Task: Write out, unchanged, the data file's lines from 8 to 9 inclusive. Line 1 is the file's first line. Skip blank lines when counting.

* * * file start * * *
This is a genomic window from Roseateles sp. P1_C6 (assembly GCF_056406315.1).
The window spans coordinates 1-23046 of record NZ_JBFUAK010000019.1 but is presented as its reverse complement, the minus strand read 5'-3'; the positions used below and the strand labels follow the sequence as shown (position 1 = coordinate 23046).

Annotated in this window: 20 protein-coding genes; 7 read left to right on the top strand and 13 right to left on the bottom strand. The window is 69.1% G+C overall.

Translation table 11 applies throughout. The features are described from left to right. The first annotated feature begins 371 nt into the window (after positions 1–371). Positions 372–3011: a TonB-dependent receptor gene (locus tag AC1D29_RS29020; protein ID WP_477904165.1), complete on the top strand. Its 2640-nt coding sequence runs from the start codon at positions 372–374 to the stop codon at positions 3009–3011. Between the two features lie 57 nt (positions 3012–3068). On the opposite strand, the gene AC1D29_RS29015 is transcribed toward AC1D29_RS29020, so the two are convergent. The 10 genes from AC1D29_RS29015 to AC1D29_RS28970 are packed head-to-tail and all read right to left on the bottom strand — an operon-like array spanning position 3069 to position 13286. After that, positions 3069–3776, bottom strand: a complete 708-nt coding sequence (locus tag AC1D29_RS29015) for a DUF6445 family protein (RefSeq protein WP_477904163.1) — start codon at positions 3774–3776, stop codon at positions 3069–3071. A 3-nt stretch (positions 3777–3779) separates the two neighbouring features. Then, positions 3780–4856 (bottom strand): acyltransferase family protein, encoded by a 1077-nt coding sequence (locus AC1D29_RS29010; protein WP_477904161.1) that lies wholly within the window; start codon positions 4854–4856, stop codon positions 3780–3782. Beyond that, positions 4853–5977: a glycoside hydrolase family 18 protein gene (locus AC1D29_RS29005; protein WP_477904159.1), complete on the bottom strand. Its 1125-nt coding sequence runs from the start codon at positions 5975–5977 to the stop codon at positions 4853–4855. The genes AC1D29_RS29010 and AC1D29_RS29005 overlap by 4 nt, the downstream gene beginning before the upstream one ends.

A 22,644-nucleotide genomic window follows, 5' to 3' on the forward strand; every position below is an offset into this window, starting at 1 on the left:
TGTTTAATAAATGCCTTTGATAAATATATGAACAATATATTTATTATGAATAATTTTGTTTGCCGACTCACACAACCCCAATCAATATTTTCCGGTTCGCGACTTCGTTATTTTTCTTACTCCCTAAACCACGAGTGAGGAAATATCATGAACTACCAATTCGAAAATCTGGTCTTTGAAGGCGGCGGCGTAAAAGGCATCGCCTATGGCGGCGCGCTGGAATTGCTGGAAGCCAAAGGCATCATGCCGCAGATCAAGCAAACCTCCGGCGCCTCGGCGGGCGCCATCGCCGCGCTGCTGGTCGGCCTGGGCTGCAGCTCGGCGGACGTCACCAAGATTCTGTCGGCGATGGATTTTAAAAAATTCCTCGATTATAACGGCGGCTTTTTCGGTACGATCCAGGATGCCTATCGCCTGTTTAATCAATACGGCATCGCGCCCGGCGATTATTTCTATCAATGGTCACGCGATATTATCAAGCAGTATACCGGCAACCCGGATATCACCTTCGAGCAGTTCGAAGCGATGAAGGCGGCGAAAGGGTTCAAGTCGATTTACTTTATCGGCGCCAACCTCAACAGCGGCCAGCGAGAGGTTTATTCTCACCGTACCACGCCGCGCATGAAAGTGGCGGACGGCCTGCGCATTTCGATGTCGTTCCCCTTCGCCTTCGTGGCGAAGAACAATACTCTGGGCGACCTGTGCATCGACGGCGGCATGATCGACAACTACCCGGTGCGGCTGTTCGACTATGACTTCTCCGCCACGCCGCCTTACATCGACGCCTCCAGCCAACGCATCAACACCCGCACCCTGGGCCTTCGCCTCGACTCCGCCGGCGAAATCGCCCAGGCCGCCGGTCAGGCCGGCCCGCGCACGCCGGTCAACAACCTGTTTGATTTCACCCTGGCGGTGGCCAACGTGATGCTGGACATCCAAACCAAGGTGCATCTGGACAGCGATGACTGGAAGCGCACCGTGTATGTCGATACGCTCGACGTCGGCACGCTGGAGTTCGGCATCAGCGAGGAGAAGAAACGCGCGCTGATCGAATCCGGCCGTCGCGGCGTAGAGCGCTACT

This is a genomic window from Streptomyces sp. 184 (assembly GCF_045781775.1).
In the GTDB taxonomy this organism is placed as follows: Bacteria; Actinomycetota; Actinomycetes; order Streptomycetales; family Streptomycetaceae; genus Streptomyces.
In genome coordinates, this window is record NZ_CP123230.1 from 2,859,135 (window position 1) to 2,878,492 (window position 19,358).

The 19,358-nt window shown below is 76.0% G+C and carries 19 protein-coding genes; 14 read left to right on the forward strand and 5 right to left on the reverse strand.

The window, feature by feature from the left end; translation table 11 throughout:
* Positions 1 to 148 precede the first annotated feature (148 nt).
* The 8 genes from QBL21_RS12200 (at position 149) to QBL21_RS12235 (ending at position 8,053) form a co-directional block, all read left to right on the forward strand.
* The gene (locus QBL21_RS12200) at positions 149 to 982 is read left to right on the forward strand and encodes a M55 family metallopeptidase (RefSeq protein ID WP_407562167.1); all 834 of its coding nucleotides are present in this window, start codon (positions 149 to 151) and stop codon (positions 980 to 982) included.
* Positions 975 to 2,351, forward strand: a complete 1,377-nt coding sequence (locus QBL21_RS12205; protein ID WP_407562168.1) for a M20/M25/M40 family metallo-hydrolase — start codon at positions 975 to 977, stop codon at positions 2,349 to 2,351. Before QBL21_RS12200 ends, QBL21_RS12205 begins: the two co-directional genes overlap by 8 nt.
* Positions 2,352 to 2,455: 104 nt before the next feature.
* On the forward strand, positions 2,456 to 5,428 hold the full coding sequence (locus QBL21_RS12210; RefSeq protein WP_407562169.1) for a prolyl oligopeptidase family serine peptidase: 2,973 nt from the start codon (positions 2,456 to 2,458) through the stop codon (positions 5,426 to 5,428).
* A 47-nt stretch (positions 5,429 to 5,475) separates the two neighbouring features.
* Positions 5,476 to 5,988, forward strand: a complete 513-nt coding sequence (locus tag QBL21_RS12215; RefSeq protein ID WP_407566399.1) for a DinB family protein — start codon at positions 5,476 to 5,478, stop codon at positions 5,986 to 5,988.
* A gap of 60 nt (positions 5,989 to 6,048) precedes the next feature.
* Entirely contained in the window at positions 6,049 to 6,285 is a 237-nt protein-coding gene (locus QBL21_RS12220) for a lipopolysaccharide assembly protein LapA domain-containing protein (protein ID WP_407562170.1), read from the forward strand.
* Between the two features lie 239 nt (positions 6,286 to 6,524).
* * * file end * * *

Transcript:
In the GTDB taxonomy this organism is placed as follows: Bacteria; Actinomycetota; Actinomycetes; order Streptomycetales; family Streptomycetaceae; genus Streptomyces.
In genome coordinates, this window is record NZ_CP123230.1 from 2,859,135 (window position 1) to 2,878,492 (window position 19,358).